Adults, aged 18–60, were recruited via local press advertisement and were eligible to participate if they were non-smokers for ≥3 months with salivary cotinine < 10 ng/ml (Nicalert, JANT Pharmacal Corp., Encino, CA) and expired air carbon monoxide (CO) <9 ppm (Micro Smokerlyzer III, Bedfont Scientific Ltd., Kent, U.K.). Participants were excluded if they reported a lifetime history of Axis I psychiatric diagnosis by Structured Clinical Interview for DSM-IV, head injury, first-degree relative with a schizophrenia spectrum disorder, recent exposure to investigational medications, or saliva positive for drugs or alcohol (Accutest Saliva Test, JANT Pharmacal Corp., Encino, CA, ALCO Screen, CHEMATICS, Inc., North Webster, IN). Participants completed the Beck Depression Inventory (BDI) at baseline and were randomized by computer-generated, random number assignment with concealed allocation for order of receiving active or placebo patches. The randomization procedure was conducted by a staff member from another research team, was concealed using opaque envelopes and all study investigators, staff and subjects were blind to group allocation for the duration of the study. Participants then attended two study visits, separated by 1–2 weeks, at which they wore two 7 mg (Nicoderm CQ) nicotine or identical placebo patches (Alza Corp., Mountain View, CA). We elected to use two 7 mg patches instead of a single 14 mg patch to allow for dose reduction if participants experienced adverse effects. Following application of patches, participants had lunch and watched an affectively neutral or slightly positive movie of their choice. Tests of reward responsiveness were performed after three hours. At the end of the testing period, blood was drawn for serum nicotine concentration and patches were removed.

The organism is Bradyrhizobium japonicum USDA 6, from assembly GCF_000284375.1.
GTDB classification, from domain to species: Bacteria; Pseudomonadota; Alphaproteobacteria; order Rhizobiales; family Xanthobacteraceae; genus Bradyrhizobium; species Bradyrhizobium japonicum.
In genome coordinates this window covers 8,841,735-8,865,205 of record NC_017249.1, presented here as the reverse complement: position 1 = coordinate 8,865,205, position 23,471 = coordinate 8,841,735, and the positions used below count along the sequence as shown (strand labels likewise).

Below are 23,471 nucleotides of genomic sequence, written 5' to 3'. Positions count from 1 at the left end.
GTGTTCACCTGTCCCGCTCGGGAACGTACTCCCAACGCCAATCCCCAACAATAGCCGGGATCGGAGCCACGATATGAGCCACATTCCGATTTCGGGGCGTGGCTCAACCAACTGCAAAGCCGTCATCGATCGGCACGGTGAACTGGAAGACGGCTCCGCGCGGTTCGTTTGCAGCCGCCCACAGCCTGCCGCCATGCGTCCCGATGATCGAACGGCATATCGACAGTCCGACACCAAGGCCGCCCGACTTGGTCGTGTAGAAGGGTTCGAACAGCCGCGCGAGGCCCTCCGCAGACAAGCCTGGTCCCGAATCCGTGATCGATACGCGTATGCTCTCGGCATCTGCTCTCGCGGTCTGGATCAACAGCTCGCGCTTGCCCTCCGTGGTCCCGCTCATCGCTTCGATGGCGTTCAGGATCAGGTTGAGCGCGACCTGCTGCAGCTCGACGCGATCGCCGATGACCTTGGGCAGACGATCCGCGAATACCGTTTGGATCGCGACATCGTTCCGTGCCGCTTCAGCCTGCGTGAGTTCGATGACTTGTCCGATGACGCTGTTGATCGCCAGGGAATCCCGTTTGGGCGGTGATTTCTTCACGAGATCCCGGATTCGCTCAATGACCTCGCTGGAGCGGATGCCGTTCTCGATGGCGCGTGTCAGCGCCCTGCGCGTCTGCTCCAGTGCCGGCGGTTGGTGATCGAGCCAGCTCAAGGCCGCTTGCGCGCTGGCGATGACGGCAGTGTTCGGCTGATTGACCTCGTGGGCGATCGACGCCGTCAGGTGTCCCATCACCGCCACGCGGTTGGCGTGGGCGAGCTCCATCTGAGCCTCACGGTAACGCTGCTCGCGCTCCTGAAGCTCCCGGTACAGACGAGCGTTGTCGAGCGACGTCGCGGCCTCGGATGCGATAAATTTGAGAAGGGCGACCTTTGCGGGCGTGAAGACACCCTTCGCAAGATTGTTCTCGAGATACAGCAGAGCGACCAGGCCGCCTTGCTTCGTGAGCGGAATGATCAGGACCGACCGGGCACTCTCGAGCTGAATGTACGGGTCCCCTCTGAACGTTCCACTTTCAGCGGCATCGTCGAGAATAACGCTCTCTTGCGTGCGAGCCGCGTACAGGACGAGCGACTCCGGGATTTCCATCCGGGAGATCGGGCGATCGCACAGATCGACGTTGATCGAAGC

Tasks and Procedures